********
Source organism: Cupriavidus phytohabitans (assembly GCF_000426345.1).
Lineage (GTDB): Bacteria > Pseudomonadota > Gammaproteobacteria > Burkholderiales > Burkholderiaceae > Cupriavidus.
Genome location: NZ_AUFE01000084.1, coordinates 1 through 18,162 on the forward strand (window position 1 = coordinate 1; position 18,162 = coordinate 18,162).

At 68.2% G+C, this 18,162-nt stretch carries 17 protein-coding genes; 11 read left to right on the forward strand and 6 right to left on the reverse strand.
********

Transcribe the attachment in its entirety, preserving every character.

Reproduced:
Source organism: Cupriavidus phytohabitans (assembly GCF_000426345.1).
Lineage (GTDB): Bacteria > Pseudomonadota > Gammaproteobacteria > Burkholderiales > Burkholderiaceae > Cupriavidus.
Genome location: NZ_AUFE01000084.1, coordinates 1 through 18,162 on the forward strand (window position 1 = coordinate 1; position 18,162 = coordinate 18,162).

At 68.2% G+C, this 18,162-nt stretch carries 17 protein-coding genes; 11 read left to right on the forward strand and 6 right to left on the reverse strand.